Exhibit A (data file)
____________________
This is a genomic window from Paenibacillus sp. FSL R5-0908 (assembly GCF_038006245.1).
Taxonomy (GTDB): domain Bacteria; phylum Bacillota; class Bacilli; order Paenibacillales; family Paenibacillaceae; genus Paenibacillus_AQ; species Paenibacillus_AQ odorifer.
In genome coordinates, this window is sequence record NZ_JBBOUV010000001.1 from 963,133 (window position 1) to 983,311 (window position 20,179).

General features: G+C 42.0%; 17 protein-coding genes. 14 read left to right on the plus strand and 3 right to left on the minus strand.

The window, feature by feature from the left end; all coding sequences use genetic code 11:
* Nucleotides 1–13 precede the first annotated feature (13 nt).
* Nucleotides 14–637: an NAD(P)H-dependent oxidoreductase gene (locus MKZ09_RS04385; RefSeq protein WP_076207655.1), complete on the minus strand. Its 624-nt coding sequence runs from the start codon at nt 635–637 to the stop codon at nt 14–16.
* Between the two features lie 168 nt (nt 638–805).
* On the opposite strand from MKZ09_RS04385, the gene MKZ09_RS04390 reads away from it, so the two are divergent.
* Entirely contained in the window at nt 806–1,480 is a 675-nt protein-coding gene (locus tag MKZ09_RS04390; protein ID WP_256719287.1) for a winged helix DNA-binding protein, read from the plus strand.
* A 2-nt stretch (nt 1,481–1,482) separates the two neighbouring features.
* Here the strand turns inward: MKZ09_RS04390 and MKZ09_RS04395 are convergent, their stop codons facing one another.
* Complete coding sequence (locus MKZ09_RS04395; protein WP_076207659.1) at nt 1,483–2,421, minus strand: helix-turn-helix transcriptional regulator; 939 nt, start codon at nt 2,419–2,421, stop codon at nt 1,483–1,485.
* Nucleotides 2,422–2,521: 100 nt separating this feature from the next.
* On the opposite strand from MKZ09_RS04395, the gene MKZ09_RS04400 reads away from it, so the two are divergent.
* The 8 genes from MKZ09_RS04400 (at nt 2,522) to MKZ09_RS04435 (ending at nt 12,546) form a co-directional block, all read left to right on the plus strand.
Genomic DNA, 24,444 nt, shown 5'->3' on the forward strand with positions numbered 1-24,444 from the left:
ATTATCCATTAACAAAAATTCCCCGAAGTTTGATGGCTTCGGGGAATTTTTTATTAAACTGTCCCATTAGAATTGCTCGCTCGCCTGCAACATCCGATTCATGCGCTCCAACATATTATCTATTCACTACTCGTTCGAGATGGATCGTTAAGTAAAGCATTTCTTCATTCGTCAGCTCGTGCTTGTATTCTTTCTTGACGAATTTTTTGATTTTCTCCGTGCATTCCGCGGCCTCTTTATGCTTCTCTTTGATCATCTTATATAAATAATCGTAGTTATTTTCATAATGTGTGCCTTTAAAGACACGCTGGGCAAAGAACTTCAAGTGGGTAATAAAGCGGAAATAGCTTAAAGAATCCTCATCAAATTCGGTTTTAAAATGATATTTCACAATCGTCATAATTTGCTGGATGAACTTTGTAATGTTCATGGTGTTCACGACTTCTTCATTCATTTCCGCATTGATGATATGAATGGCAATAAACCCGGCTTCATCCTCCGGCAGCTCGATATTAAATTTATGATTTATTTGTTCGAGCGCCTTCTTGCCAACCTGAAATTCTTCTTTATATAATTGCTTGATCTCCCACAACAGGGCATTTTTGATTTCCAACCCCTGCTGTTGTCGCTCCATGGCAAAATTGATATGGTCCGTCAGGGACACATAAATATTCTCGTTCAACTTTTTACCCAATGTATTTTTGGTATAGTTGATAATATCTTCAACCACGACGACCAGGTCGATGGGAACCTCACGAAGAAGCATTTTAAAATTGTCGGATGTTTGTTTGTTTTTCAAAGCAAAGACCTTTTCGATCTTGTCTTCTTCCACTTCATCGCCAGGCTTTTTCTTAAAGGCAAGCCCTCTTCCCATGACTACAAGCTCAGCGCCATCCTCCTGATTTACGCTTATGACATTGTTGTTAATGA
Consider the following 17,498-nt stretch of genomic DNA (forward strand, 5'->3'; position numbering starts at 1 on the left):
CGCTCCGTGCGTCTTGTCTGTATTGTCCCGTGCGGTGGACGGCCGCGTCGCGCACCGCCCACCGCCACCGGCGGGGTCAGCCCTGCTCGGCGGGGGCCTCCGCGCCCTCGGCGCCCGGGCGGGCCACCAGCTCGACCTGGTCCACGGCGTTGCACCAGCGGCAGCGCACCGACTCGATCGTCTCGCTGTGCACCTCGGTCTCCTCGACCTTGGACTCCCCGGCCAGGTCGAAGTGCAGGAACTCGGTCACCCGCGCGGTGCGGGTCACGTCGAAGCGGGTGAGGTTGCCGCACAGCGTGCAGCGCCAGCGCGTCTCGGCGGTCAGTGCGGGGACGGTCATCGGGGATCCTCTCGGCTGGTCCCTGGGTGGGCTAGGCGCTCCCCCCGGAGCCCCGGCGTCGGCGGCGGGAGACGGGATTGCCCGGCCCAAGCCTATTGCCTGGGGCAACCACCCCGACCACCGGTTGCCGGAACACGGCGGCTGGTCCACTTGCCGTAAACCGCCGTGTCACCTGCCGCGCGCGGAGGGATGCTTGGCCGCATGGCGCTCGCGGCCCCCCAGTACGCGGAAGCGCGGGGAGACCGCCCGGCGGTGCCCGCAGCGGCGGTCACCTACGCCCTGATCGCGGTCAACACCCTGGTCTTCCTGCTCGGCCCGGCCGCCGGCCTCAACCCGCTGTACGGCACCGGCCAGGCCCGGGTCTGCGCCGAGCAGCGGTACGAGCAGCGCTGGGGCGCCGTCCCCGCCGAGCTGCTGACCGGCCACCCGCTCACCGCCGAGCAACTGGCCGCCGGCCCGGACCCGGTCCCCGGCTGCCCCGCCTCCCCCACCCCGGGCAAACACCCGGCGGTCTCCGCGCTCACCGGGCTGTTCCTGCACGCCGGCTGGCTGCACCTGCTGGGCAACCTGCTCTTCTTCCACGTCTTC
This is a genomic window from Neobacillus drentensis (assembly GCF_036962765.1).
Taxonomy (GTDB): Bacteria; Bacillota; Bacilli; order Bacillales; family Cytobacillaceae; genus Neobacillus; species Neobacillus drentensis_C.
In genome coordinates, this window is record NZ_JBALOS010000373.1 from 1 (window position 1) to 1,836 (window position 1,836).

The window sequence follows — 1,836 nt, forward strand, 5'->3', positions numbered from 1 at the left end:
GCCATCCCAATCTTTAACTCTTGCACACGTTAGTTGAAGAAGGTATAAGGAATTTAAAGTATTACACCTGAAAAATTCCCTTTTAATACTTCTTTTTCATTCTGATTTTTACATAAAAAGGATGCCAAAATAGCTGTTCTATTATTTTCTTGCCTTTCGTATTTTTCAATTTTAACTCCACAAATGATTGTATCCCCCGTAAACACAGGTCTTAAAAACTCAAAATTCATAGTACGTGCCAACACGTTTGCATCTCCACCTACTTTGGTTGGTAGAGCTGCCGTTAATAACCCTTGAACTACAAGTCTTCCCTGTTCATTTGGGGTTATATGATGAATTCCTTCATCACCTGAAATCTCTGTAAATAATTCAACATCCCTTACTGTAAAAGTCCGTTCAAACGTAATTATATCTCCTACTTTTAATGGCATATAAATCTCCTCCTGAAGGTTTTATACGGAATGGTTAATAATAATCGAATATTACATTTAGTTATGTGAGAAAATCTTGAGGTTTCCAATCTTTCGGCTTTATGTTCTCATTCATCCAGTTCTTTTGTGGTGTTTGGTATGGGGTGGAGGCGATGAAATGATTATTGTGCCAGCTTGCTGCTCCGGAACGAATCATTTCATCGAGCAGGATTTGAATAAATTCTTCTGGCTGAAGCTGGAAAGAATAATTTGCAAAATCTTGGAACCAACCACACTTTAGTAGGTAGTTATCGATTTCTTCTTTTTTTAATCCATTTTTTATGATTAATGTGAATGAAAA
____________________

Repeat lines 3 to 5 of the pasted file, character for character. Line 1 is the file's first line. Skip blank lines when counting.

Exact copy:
In genome coordinates, this window is sequence record NZ_JBBOUV010000001.1 from 963,133 (window position 1) to 983,311 (window position 20,179).

General features: G+C 42.0%; 17 protein-coding genes. 14 read left to right on the plus strand and 3 right to left on the minus strand.

The window, feature by feature from the left end; all coding sequences use genetic code 11: